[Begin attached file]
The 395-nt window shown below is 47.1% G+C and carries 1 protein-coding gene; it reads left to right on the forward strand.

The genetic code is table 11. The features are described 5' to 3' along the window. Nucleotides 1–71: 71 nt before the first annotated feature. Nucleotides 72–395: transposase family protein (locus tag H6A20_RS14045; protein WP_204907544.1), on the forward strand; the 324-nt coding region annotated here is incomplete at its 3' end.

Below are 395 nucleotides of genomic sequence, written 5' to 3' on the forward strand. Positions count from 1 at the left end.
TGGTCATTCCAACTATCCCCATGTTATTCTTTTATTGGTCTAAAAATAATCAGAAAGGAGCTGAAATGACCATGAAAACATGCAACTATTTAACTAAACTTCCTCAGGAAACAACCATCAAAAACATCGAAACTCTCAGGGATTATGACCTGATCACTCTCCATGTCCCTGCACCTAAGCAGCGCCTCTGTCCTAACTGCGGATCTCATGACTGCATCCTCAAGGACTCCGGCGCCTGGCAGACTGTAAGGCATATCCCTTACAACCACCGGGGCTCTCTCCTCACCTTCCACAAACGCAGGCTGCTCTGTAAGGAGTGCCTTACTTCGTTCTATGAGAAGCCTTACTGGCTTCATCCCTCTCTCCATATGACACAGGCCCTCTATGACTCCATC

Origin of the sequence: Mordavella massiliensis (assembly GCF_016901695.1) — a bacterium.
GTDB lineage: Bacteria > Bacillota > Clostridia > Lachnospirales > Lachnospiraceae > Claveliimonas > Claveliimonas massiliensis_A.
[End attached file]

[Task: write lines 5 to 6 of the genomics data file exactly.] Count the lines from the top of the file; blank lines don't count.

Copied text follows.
Origin of the sequence: Mordavella massiliensis (assembly GCF_016901695.1) — a bacterium.
GTDB lineage: Bacteria > Bacillota > Clostridia > Lachnospirales > Lachnospiraceae > Claveliimonas > Claveliimonas massiliensis_A.